California Desert: Work We Are Doing

View of the Soda Mountains from Cronise Sand Dunes, located in the Soda Mountains Wilderness Study Area, Mojave Desert, Calif.
Photo by John Dittli
California is home to more than 25 million acres of desert. Three key deserts - the Mojave, Sonoran and Great Basin - overlap to create lands rich in showy plants and animals.

This is one of America’s largest intact ecosystems. The Wilderness Society is working to protect its spectacular wild lands, wildlife habitats, historical treasures and important recreation and tourism destinations for all of us to enjoy for years to come. 

Renewable energy

At The Wilderness Society, we are helping California and the nation transition off dirty sources of energy like coal and towards clean, renewable energy sources. We are also helping to protect the California desert by making sure solar and wind projects are built away from sensitive wildlands.

Desert Renewable Energy Conservation Plan (DRECP)

We are working to protect key wildlife habitat and wild lands and guide renewable energy projects to the right places with this California conservation plan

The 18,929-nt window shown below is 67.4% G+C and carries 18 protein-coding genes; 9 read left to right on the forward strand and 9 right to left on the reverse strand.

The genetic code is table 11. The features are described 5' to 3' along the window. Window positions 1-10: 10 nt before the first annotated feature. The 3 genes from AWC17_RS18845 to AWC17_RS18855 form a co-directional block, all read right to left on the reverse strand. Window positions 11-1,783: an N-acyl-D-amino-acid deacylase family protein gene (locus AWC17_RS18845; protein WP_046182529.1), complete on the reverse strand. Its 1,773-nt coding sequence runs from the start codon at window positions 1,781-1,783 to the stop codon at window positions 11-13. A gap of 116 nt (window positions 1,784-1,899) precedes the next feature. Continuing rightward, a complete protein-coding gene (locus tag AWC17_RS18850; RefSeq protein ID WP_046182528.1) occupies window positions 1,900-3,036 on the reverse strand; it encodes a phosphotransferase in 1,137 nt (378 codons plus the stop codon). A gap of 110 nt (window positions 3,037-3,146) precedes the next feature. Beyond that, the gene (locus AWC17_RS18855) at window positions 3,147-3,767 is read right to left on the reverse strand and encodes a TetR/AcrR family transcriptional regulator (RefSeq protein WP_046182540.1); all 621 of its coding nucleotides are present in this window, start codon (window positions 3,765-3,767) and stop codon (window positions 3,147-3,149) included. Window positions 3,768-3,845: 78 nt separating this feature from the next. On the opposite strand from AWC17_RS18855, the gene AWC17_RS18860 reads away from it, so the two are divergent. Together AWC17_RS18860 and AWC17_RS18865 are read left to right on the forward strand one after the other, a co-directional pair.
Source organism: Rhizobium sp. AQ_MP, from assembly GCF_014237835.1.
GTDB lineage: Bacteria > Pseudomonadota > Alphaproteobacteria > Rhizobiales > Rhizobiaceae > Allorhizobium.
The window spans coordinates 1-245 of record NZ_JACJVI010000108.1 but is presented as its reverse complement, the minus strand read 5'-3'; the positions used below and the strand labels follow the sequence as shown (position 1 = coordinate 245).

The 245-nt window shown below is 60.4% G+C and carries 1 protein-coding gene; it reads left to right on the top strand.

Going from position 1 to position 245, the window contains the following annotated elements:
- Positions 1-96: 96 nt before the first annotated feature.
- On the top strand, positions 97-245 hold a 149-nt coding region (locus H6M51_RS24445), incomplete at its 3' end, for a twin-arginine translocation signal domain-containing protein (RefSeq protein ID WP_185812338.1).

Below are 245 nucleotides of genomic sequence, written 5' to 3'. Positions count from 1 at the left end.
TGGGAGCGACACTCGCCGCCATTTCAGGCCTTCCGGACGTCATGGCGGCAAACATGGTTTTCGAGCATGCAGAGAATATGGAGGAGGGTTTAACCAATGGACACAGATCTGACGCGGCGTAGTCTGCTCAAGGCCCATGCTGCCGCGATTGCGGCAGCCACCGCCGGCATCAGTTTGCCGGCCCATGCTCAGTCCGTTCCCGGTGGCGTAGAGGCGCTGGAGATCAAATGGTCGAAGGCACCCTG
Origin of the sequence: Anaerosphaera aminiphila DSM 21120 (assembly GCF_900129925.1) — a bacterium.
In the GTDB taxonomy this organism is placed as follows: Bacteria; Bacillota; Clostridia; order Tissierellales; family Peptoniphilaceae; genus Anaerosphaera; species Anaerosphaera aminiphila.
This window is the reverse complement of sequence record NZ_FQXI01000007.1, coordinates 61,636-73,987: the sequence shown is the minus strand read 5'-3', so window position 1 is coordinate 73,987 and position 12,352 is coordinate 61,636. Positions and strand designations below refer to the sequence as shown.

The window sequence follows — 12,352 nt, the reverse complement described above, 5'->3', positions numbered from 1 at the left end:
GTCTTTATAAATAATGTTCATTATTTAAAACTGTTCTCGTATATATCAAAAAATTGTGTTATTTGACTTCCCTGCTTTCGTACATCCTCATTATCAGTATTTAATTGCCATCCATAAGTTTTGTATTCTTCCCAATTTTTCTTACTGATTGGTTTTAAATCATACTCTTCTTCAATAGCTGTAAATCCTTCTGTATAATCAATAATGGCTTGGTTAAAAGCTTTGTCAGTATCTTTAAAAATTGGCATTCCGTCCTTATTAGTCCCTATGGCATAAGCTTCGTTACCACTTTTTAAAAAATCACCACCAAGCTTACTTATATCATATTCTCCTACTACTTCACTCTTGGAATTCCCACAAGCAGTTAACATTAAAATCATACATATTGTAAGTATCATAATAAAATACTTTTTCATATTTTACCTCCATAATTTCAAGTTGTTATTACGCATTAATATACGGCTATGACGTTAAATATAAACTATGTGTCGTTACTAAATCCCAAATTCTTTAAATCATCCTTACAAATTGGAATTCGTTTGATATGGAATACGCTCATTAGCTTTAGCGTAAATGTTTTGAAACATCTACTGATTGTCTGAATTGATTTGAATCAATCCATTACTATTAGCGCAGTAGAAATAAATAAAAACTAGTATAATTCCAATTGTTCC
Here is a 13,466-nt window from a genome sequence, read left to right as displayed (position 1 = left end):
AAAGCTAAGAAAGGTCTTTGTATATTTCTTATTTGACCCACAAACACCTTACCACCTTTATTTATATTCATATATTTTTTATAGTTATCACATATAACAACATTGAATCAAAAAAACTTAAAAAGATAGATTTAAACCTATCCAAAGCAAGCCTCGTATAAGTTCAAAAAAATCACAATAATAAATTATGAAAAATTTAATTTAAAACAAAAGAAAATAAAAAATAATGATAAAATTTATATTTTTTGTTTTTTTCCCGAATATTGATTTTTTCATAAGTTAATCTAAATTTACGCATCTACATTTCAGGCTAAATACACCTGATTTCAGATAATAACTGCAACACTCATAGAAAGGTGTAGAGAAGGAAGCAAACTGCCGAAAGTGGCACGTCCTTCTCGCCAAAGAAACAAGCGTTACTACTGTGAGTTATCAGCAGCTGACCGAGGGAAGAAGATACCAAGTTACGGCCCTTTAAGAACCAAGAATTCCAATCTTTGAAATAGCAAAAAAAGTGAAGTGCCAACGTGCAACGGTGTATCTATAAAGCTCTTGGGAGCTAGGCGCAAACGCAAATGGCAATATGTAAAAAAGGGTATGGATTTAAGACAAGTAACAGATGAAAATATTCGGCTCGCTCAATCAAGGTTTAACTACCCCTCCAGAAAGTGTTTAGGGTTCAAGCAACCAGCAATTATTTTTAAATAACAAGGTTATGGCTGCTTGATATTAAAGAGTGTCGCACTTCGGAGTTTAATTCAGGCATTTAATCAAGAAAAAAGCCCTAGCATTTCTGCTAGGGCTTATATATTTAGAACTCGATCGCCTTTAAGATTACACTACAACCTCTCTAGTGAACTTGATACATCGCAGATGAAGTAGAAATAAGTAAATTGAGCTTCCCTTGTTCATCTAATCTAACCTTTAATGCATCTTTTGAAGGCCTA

Our list of desert treasures represents some of the special places in the California desert that deserve protection and should be off limits to development. Important wildlife habitat for animals like desert tortoise and riparian songbirds, places to hike and view our nation’s history and pre-history, and roads including historic Route 66 are places that should be protected for future generations.  

California Desert Protection Act

Senator Dianne Feinstein’s California Desert Protection Act would protect about 1.5 million acres of public lands. The bill creates two new national monuments, adds land to Death Valley and Joshua Tree national parks and the Mojave National Preserve and creates new wilderness areas.

Other clean energy work

The Wilderness Society is building support for legislation to ensure revenue collected from wind and solar projects pays back local communities and the wildlife that call our public lands home.

Learn about other renewable energy work in the California Desert.